Segmentation and Tracking During Wing Development of Drosophila

Project Description

Organ development is characterized by a high degree of proliferation and spatial rearrangement of its constituent cells. For example, during wing development in Drosophila, cells undergo oriented elongation, division and rearrangements to generate the final shape of the wing. For a detailed understanding of this process, one need to measure the shape, number and cell polarity of all cells over time. Although the visualization of this complete developmental process is possible using fluorescent light microscopy, it is not yet possible to extract these quantitative properties with an efficiency that allows for hundreds or thousands of recordings, as might be needed in a perturbation study.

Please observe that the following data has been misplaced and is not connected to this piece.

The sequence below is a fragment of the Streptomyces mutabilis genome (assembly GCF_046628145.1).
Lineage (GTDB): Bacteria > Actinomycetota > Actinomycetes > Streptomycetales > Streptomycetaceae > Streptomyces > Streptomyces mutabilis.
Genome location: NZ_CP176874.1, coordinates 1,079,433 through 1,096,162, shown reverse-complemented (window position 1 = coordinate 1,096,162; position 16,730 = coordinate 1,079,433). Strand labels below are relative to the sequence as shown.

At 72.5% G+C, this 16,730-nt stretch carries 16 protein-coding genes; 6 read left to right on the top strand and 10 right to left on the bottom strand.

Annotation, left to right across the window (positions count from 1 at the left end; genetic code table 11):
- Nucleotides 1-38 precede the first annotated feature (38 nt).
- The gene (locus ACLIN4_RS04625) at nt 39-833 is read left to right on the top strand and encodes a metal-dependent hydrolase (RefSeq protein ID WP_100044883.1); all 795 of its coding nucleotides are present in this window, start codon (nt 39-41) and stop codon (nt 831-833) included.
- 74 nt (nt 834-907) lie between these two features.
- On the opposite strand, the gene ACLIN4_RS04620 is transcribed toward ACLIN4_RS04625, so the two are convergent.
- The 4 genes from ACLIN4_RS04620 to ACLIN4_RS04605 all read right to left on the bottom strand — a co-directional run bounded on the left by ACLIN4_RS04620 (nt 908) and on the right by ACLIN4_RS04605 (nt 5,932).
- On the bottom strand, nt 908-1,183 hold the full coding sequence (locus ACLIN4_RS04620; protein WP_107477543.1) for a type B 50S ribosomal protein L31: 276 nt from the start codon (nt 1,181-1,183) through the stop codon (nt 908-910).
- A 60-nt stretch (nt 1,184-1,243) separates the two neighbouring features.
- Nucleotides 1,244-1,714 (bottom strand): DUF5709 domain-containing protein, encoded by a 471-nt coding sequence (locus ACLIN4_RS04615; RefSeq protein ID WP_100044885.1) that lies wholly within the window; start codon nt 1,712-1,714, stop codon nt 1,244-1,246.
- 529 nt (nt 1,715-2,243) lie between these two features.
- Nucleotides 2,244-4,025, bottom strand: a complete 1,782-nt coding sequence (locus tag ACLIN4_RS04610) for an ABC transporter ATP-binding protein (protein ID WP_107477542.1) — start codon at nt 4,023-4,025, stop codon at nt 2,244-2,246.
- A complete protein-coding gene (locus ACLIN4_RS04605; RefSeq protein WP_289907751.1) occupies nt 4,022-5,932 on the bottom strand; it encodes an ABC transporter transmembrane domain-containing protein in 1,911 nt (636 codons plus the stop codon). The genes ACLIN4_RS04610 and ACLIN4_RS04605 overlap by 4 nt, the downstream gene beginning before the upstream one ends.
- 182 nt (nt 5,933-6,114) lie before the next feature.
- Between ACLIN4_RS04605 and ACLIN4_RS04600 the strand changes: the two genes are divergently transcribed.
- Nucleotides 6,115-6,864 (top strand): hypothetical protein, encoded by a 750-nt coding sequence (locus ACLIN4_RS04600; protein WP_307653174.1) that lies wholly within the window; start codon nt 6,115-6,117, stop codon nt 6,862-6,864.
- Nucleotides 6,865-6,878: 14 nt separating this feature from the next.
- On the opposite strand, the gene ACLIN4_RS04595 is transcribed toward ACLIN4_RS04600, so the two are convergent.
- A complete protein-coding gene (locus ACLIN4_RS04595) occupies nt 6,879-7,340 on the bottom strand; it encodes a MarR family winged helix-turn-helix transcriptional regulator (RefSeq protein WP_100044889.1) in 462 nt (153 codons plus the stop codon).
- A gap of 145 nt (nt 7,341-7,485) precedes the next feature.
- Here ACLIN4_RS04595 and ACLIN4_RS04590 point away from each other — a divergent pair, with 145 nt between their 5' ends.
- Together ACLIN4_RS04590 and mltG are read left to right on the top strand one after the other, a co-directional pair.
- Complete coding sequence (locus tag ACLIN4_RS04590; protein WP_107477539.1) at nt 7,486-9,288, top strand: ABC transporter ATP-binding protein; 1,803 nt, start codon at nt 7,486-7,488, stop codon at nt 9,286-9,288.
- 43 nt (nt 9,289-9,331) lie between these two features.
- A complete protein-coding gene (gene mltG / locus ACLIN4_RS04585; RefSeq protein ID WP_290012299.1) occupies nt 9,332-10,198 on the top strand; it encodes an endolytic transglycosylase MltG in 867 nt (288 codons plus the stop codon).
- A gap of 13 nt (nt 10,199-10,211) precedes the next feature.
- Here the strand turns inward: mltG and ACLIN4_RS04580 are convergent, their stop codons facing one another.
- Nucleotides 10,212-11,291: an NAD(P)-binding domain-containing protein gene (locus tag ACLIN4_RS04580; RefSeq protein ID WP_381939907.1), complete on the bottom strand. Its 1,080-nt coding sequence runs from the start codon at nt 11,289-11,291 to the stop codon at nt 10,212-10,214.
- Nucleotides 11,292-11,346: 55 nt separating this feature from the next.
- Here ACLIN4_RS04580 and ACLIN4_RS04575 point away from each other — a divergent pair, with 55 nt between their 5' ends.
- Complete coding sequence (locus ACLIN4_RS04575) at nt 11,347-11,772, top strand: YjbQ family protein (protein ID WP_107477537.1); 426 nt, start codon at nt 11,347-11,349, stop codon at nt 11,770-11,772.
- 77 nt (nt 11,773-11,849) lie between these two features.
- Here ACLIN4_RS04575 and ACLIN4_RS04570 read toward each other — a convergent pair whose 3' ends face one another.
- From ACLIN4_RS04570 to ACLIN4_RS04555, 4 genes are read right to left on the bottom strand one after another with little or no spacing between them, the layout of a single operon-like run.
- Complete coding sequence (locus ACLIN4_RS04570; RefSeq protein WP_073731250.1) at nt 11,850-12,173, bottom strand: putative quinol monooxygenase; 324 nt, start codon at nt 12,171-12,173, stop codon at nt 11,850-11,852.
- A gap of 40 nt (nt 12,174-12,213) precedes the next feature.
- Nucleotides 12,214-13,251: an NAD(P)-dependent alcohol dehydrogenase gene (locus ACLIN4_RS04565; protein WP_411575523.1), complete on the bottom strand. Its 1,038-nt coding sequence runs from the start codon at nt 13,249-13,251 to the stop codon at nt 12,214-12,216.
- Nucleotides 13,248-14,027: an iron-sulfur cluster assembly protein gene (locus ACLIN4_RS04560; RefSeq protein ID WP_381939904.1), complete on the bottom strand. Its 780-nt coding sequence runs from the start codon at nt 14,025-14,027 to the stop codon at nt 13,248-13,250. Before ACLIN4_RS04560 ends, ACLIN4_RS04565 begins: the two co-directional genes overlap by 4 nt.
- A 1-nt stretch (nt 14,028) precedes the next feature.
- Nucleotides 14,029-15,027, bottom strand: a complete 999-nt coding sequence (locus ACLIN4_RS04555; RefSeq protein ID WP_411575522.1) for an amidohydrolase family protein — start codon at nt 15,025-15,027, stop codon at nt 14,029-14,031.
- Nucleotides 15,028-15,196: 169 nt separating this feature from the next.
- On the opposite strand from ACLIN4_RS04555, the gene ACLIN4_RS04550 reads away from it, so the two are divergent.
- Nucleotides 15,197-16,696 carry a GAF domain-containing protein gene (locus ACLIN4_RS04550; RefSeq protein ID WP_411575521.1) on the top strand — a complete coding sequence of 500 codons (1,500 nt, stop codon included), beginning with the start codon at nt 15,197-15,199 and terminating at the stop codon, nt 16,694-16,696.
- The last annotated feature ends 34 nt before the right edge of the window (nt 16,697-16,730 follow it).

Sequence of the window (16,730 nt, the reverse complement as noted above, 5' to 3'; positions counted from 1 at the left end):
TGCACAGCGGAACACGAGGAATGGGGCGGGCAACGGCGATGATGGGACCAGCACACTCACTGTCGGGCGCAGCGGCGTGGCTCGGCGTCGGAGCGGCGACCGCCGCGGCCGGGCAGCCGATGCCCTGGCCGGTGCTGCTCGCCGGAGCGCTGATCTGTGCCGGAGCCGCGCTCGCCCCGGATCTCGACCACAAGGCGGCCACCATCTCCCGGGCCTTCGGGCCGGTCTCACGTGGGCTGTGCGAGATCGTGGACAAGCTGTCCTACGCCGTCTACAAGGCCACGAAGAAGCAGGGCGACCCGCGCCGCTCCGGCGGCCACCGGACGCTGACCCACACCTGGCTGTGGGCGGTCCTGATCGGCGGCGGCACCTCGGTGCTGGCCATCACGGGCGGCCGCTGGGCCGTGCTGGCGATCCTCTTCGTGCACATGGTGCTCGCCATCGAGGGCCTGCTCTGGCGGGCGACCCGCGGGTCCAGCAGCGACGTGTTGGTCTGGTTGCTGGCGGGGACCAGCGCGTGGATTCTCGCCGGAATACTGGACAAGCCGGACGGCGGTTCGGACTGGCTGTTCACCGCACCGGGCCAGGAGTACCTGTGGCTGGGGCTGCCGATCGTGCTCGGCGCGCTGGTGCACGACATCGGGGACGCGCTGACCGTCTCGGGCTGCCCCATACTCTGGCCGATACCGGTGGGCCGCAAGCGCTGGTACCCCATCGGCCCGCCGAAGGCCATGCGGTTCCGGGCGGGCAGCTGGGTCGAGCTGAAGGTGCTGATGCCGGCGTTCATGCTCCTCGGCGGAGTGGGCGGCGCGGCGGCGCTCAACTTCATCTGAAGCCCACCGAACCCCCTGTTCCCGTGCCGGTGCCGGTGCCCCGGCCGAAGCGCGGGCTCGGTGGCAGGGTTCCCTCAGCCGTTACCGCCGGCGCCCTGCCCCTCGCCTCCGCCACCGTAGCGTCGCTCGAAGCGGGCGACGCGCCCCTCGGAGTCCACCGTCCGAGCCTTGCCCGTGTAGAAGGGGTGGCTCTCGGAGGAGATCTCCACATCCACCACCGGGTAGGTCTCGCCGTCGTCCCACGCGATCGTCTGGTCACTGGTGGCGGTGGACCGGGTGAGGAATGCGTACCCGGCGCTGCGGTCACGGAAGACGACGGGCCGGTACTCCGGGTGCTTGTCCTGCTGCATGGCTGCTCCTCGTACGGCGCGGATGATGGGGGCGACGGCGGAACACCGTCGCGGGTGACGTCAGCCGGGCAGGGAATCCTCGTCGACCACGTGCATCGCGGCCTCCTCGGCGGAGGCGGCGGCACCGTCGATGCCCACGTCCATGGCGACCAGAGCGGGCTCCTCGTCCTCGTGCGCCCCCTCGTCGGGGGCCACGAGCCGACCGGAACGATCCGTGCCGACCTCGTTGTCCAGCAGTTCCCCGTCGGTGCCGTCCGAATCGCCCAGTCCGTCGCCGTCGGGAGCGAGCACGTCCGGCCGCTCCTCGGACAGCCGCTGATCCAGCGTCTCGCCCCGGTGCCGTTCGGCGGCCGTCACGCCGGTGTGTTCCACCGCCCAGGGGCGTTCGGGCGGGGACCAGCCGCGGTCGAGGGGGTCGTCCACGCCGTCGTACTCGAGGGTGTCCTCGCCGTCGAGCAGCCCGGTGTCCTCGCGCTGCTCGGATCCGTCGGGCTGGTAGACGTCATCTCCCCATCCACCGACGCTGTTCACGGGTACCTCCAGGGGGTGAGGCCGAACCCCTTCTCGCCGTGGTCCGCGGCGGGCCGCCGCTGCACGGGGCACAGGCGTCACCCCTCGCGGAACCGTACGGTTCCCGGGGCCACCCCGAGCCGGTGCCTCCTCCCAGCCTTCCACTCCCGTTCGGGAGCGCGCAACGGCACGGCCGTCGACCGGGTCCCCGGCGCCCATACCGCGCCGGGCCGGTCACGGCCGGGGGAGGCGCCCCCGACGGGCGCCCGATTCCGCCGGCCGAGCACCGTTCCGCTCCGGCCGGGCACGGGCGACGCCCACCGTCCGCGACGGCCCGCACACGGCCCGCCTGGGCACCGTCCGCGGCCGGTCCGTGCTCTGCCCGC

The goal of this project is the development of highly accurate yet efficient algorithms to address this problem. An automated method will be provided to detect every cell boundary (segmentation) and to follow each cell through time (tracking).

People Involved

  • Corinna Blasse
  • Florian Jug
  • Gene Myers
  • Suzanne Eaton's Lab:
    • Natalie Dye
    • Raphael Etournay
    • Franz Gruber
    • Andreas Sagner